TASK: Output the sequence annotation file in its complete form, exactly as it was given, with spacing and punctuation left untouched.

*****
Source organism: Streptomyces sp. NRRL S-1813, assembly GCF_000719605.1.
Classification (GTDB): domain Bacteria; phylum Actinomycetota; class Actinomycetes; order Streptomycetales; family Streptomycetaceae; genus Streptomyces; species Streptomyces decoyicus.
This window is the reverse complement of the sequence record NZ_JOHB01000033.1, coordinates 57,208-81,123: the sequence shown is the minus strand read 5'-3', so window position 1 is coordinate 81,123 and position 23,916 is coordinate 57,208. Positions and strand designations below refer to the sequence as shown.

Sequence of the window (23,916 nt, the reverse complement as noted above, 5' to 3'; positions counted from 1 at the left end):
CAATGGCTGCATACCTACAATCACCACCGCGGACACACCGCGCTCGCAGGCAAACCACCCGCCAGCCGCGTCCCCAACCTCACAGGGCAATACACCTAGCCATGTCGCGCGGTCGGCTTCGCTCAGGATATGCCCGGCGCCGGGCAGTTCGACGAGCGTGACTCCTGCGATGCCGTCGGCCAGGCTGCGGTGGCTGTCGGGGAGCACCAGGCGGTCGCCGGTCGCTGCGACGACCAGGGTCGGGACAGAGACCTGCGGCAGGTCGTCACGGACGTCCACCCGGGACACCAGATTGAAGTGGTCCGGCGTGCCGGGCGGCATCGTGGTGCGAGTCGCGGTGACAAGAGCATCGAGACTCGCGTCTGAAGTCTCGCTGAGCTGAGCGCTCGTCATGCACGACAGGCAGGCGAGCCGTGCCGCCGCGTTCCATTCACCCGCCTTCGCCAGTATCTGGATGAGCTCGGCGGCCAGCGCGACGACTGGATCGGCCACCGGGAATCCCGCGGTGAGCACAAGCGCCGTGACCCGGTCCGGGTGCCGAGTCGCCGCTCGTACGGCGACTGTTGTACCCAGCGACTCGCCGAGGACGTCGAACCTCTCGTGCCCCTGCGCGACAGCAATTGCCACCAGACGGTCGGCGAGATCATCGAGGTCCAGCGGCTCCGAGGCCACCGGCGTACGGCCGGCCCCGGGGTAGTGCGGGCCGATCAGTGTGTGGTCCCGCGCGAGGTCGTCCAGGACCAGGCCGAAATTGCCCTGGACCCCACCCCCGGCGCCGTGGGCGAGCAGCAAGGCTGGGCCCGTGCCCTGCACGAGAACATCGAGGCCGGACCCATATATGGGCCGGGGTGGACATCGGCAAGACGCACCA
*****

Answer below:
Source organism: Streptomyces sp. NRRL S-1813, assembly GCF_000719605.1.
Classification (GTDB): domain Bacteria; phylum Actinomycetota; class Actinomycetes; order Streptomycetales; family Streptomycetaceae; genus Streptomyces; species Streptomyces decoyicus.
This window is the reverse complement of the sequence record NZ_JOHB01000033.1, coordinates 57,208-81,123: the sequence shown is the minus strand read 5'-3', so window position 1 is coordinate 81,123 and position 23,916 is coordinate 57,208. Positions and strand designations below refer to the sequence as shown.

Sequence of the window (23,916 nt, the reverse complement as noted above, 5' to 3'; positions counted from 1 at the left end):
CAATGGCTGCATACCTACAATCACCACCGCGGACACACCGCGCTCGCAGGCAAACCACCCGCCAGCCGCGTCCCCAACCTCACAGGGCAATACACCTAGCCATGTCGCGCGGTCGGCTTCGCTCAGGATATGCCCGGCGCCGGGCAGTTCGACGAGCGTGACTCCTGCGATGCCGTCGGCCAGGCTGCGGTGGCTGTCGGGGAGCACCAGGCGGTCGCCGGTCGCTGCGACGACCAGGGTCGGGACAGAGACCTGCGGCAGGTCGTCACGGACGTCCACCCGGGACACCAGATTGAAGTGGTCCGGCGTGCCGGGCGGCATCGTGGTGCGAGTCGCGGTGACAAGAGCATCGAGACTCGCGTCTGAAGTCTCGCTGAGCTGAGCGCTCGTCATGCACGACAGGCAGGCGAGCCGTGCCGCCGCGTTCCATTCACCCGCCTTCGCCAGTATCTGGATGAGCTCGGCGGCCAGCGCGACGACTGGATCGGCCACCGGGAATCCCGCGGTGAGCACAAGCGCCGTGACCCGGTCCGGGTGCCGAGTCGCCGCTCGTACGGCGACTGTTGTACCCAGCGACTCGCCGAGGACGTCGAACCTCTCGTGCCCCTGCGCGACAGCAATTGCCACCAGACGGTCGGCGAGATCATCGAGGTCCAGCGGCTCCGAGGCCACCGGCGTACGGCCGGCCCCGGGGTAGTGCGGGCCGATCAGTGTGTGGTCCCGCGCGAGGTCGTCCAGGACCAGGCCGAAATTGCCCTGGACCCCACCCCCGGCGCCGTGGGCGAGCAGCAAGGCTGGGCCCGTGCCCTGCACGAGAACATCGAGGCCGGACCCATATATGGGCCGGGGTGGACATCGGCAAGACGCACCA